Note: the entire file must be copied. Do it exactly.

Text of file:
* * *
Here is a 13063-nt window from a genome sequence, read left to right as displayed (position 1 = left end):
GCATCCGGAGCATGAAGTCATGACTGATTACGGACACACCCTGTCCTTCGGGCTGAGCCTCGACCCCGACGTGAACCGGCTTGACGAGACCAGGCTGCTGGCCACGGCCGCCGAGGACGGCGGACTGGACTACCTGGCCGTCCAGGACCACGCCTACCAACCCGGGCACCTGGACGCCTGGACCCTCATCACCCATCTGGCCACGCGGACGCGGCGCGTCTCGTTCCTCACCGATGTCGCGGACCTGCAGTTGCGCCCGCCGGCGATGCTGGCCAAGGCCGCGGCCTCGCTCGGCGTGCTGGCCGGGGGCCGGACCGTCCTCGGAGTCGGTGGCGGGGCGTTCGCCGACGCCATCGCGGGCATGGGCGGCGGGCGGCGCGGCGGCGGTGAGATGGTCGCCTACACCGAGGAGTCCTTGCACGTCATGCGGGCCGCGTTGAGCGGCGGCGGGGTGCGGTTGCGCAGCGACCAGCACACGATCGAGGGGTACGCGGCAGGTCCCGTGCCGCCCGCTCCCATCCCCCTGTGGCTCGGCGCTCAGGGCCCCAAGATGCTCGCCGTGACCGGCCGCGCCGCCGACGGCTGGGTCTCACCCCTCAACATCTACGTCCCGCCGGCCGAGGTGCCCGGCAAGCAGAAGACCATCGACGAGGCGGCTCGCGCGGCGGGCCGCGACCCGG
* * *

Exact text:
Here is a 13063-nt window from a genome sequence, read left to right as displayed (position 1 = left end):
GCATCCGGAGCATGAAGTCATGACTGATTACGGACACACCCTGTCCTTCGGGCTGAGCCTCGACCCCGACGTGAACCGGCTTGACGAGACCAGGCTGCTGGCCACGGCCGCCGAGGACGGCGGACTGGACTACCTGGCCGTCCAGGACCACGCCTACCAACCCGGGCACCTGGACGCCTGGACCCTCATCACCCATCTGGCCACGCGGACGCGGCGCGTCTCGTTCCTCACCGATGTCGCGGACCTGCAGTTGCGCCCGCCGGCGATGCTGGCCAAGGCCGCGGCCTCGCTCGGCGTGCTGGCCGGGGGCCGGACCGTCCTCGGAGTCGGTGGCGGGGCGTTCGCCGACGCCATCGCGGGCATGGGCGGCGGGCGGCGCGGCGGCGGTGAGATGGTCGCCTACACCGAGGAGTCCTTGCACGTCATGCGGGCCGCGTTGAGCGGCGGCGGGGTGCGGTTGCGCAGCGACCAGCACACGATCGAGGGGTACGCGGCAGGTCCCGTGCCGCCCGCTCCCATCCCCCTGTGGCTCGGCGCTCAGGGCCCCAAGATGCTCGCCGTGACCGGCCGCGCCGCCGACGGCTGGGTCTCACCCCTCAACATCTACGTCCCGCCGGCCGAGGTGCCCGGCAAGCAGAAGACCATCGACGAGGCGGCTCGCGCGGCGGGCCGCGACCCGG